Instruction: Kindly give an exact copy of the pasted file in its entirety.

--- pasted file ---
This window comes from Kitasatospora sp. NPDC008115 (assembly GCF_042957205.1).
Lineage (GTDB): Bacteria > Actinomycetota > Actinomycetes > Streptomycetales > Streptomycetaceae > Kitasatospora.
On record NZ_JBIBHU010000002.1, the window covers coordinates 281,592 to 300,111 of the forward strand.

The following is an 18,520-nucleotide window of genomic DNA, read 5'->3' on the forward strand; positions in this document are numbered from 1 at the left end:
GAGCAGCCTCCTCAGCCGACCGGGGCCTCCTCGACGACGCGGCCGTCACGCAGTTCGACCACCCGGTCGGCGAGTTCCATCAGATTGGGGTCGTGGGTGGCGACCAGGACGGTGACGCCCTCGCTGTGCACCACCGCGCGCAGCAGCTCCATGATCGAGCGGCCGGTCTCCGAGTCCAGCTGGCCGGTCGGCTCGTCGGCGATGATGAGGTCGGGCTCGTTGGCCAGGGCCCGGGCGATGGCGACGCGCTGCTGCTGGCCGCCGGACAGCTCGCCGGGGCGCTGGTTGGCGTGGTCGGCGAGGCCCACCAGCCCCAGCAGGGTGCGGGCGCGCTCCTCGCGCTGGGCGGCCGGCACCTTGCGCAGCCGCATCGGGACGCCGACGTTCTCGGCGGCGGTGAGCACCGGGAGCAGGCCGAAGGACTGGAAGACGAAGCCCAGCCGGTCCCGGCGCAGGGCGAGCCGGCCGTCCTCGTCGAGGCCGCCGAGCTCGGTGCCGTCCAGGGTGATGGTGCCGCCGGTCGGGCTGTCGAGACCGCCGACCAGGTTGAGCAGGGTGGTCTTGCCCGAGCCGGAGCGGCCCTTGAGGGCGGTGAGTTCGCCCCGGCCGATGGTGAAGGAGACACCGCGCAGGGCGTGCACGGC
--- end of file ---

This window comes from Kitasatospora sp. NPDC008115 (assembly GCF_042957205.1).
Lineage (GTDB): Bacteria > Actinomycetota > Actinomycetes > Streptomycetales > Streptomycetaceae > Kitasatospora.
On record NZ_JBIBHU010000002.1, the window covers coordinates 281,592 to 300,111 of the forward strand.

The following is an 18,520-nucleotide window of genomic DNA, read 5'->3' on the forward strand; positions in this document are numbered from 1 at the left end:
GAGCAGCCTCCTCAGCCGACCGGGGCCTCCTCGACGACGCGGCCGTCACGCAGTTCGACCACCCGGTCGGCGAGTTCCATCAGATTGGGGTCGTGGGTGGCGACCAGGACGGTGACGCCCTCGCTGTGCACCACCGCGCGCAGCAGCTCCATGATCGAGCGGCCGGTCTCCGAGTCCAGCTGGCCGGTCGGCTCGTCGGCGATGATGAGGTCGGGCTCGTTGGCCAGGGCCCGGGCGATGGCGACGCGCTGCTGCTGGCCGCCGGACAGCTCGCCGGGGCGCTGGTTGGCGTGGTCGGCGAGGCCCACCAGCCCCAGCAGGGTGCGGGCGCGCTCCTCGCGCTGGGCGGCCGGCACCTTGCGCAGCCGCATCGGGACGCCGACGTTCTCGGCGGCGGTGAGCACCGGGAGCAGGCCGAAGGACTGGAAGACGAAGCCCAGCCGGTCCCGGCGCAGGGCGAGCCGGCCGTCCTCGTCGAGGCCGCCGAGCTCGGTGCCGTCCAGGGTGATGGTGCCGCCGGTCGGGCTGTCGAGACCGCCGACCAGGTTGAGCAGGGTGGTCTTGCCCGAGCCGGAGCGGCCCTTGAGGGCGGTGAGTTCGCCCCGGCCGATGGTGAAGGAGACACCGCGCAGGGCGTGCACGGC